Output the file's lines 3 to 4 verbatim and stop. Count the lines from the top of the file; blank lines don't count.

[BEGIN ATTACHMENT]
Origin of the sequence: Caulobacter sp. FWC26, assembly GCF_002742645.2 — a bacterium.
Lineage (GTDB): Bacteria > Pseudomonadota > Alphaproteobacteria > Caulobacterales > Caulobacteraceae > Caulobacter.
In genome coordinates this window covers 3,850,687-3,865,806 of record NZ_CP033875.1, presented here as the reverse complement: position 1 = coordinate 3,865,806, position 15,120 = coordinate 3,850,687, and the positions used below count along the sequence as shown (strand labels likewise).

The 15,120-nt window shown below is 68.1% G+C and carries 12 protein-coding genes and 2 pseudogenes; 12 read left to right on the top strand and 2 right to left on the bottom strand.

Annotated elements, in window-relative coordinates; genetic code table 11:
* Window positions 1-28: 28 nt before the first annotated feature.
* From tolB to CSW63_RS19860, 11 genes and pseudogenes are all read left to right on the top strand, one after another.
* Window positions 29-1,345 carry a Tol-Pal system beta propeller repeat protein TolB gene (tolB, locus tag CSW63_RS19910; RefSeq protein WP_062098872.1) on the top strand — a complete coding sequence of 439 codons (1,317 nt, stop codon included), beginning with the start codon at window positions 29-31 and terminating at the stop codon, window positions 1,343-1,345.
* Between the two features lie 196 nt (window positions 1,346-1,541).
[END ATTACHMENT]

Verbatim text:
In genome coordinates this window covers 3,850,687-3,865,806 of record NZ_CP033875.1, presented here as the reverse complement: position 1 = coordinate 3,865,806, position 15,120 = coordinate 3,850,687, and the positions used below count along the sequence as shown (strand labels likewise).

The 15,120-nt window shown below is 68.1% G+C and carries 12 protein-coding genes and 2 pseudogenes; 12 read left to right on the top strand and 2 right to left on the bottom strand.